Ever wondered what will be on your plate in 2050? Lowlands festival visitors were not only treated with musical acts this year but also with a glimpse into the future of dining. At the Brasserie 2050 one could take a breather from all the dancing and indulge in sustainably sourced and produced dishes that are good for the environment, the farmers and your own body.
The restaurant of tomorrow
The starting point: How can we feed 10 billion people in 2050 with the resources we have?
The answer: Less meat, more locally sourced and yesterday’s leftovers are todays treasures. The 7 dish menu with seemingly traditional dishes only uncovers it’s futuristic qualities when screening the list of ingredients. The experimental ingredients e.g. Steak Tartare consisting of ‘hybrid-meat’ (50% beef and 50% paprika and watermelon) and the Ravioli topped with plankton butter only enhance the flavours of the meals.
Food for thought
The ingredient have been hand picked and mindfully sourced as locally and sustainably as possible. Each meal even got a CO2 score and was compared to its traditional version.Why eat meat when trying to eat climate friendly you think? Here’s what Maartje Nelissen from the Food Line-Up explains: The fact that there will still be meat on our plates in the future is explained by Maartje Nelissen: ‘Our meat comes from cows on the Flevopolder, a nearby region of reclaimed land. The cows are allowed to roam freely in order to maintain the natural environment there. Their meat is actually a by-product.’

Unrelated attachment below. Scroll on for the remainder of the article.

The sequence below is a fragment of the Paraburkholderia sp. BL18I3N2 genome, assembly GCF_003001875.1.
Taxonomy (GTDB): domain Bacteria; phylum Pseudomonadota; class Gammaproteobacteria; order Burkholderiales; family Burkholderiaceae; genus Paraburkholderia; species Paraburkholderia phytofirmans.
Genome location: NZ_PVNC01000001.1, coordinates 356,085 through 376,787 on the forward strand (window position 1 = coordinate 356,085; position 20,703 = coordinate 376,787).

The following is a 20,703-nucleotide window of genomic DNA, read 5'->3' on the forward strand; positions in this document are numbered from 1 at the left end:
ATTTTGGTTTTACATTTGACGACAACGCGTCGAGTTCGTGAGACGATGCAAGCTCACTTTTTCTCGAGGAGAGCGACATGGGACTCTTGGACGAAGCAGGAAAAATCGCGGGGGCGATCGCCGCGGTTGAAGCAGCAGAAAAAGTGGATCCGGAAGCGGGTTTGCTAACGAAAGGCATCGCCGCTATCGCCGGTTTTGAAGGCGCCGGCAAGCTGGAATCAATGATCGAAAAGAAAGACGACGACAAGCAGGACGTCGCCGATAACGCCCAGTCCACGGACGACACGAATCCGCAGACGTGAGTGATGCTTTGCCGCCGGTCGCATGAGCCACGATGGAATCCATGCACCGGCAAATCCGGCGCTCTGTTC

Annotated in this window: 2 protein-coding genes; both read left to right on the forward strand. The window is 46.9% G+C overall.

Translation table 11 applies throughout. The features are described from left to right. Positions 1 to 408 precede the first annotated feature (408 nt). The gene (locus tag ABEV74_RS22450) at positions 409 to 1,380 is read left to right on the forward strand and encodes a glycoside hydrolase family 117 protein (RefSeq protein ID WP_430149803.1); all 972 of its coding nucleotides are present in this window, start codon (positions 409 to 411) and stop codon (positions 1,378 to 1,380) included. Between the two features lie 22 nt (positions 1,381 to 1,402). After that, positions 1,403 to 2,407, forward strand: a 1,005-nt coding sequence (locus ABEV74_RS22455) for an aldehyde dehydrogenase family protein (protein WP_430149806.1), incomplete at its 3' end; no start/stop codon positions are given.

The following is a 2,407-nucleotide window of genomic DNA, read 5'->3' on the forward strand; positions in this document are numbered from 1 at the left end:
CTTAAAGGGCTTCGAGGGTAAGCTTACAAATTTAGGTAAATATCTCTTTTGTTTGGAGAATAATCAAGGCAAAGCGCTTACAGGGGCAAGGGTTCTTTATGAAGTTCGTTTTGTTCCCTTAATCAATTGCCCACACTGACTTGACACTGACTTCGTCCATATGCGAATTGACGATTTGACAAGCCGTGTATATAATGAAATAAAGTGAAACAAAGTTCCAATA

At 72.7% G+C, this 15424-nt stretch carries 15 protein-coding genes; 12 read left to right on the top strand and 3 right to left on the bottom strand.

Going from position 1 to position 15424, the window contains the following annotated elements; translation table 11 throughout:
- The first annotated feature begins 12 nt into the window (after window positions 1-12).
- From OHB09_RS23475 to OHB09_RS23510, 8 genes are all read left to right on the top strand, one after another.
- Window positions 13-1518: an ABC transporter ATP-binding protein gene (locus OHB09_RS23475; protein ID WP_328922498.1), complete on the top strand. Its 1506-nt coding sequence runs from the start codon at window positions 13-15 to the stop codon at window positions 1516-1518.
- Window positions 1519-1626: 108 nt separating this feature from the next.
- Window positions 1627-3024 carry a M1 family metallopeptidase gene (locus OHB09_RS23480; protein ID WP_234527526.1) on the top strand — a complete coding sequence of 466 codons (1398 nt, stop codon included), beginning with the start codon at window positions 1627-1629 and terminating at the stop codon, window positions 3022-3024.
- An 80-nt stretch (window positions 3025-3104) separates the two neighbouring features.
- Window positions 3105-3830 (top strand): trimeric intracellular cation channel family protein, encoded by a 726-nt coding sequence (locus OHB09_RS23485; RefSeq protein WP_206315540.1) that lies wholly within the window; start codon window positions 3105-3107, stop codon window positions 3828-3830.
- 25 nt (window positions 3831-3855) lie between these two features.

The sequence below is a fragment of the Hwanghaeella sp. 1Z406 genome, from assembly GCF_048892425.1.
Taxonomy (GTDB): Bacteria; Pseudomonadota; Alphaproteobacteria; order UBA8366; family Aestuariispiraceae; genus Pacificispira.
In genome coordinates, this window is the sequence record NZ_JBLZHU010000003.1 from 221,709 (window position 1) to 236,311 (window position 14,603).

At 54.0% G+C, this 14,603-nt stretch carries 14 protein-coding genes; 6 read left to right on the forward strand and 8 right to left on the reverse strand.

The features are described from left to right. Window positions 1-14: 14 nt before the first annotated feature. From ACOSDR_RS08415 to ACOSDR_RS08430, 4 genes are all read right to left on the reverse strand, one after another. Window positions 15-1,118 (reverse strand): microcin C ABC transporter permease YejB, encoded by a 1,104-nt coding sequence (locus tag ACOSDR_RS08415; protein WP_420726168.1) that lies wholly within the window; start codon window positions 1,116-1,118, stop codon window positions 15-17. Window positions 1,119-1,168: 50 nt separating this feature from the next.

On the menu every dish comes with a story about one of the food issues:
Bourguignon Sans Boeuf
‘Eating less meat means less co2 but how do we get to our proteins?
Politicians worry about how we are going to divide our protein sources in an equal way. Luckily there are alternatives. In the Netherlands for example we are good at growing beans and legumes, perhaps even the most sustainable source of proteins.’
Photos by @Sameyeam.photo
The circular theme extended beyond the plate: ‘Fun to know is that all chefs jackets were made from 22 pieces of recycled PET bottles, all tables were made from recycled plastics and most off the ingredients came from nearby. We even had the local farmer that provided potatoes, visit us on Thursday.’, says Maartje Nelissen
Speaking of a holistic approach to a sustainable future: the crew was sporting our O3 Grey denim consisting of 23% post-consumer recycled denim and 77% organic cotton.